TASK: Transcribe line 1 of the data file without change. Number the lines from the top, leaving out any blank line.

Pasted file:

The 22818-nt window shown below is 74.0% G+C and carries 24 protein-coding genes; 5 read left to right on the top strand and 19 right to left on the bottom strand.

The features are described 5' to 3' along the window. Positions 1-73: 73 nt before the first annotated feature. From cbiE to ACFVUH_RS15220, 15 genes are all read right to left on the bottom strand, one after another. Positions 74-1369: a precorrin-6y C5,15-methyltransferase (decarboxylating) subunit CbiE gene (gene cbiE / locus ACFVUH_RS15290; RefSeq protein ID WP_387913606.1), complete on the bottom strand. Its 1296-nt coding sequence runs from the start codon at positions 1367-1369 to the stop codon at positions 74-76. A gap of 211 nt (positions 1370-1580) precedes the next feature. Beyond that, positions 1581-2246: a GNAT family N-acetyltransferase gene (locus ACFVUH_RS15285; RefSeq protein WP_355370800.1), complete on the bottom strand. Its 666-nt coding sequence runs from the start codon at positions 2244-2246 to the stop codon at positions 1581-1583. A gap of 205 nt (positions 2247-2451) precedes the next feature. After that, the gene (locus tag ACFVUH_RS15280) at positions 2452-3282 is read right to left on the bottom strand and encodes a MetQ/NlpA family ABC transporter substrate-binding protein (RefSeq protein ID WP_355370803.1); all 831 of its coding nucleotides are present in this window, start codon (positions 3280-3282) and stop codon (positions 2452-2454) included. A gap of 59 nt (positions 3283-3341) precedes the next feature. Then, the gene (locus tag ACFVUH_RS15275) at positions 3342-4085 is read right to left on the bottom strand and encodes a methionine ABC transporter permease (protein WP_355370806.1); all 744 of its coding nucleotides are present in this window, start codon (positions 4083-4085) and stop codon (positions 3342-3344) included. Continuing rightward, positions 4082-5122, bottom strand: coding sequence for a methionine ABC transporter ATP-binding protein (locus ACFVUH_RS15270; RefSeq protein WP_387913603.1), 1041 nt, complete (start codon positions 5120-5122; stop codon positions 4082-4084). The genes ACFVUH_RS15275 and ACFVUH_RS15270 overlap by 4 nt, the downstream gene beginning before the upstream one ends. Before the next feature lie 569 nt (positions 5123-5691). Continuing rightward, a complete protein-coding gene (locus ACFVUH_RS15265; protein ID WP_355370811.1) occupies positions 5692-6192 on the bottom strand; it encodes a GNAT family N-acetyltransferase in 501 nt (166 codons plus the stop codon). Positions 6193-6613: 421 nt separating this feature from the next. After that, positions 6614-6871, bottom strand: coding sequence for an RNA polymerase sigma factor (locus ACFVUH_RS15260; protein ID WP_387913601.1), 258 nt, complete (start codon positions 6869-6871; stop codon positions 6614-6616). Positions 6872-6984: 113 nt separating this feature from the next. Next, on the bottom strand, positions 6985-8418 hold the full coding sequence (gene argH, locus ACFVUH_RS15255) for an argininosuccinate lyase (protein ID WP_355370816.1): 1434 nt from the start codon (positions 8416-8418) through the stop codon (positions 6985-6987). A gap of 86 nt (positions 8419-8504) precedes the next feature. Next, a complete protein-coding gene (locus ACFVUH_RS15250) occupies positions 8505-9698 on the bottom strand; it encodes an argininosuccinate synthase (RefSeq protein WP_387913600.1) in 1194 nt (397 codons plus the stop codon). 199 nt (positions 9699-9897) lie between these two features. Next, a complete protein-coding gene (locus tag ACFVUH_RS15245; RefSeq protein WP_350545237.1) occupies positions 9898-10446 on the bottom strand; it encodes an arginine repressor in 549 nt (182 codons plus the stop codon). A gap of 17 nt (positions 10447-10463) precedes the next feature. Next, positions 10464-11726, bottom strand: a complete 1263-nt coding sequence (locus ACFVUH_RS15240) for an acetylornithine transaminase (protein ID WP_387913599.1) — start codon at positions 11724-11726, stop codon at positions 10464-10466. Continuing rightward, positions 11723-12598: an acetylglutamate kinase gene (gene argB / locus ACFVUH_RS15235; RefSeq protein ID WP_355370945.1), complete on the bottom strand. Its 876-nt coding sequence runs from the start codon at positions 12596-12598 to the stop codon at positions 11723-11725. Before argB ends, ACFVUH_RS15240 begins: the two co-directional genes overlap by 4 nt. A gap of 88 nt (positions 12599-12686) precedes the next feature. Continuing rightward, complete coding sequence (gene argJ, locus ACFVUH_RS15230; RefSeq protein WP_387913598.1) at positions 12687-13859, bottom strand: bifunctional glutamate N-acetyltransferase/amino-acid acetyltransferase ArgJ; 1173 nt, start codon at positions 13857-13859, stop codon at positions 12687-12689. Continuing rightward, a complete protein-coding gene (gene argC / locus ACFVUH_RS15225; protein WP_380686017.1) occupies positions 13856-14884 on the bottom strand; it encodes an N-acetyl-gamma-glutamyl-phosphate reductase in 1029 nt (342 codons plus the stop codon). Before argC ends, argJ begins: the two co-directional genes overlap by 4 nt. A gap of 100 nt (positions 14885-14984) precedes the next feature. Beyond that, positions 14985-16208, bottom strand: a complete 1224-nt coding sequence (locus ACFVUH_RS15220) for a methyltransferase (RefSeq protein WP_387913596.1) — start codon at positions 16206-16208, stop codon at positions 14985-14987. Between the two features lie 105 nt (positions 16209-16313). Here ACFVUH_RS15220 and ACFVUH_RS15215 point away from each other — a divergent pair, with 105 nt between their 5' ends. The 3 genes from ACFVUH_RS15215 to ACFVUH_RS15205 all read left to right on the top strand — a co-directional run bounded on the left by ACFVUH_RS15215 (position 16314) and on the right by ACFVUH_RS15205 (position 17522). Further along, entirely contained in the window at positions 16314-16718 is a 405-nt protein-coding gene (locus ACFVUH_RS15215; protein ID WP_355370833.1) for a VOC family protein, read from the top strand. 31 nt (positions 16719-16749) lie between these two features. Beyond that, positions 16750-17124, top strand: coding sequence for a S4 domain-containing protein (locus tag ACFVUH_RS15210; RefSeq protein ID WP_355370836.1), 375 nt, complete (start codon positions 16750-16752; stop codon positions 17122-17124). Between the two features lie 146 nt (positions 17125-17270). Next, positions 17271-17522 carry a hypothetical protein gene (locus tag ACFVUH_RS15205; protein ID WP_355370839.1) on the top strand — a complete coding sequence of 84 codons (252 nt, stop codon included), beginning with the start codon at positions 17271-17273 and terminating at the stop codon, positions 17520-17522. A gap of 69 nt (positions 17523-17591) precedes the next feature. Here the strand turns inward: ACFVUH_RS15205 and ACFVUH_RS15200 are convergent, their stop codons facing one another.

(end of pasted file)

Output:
The 22818-nt window shown below is 74.0% G+C and carries 24 protein-coding genes; 5 read left to right on the top strand and 19 right to left on the bottom strand.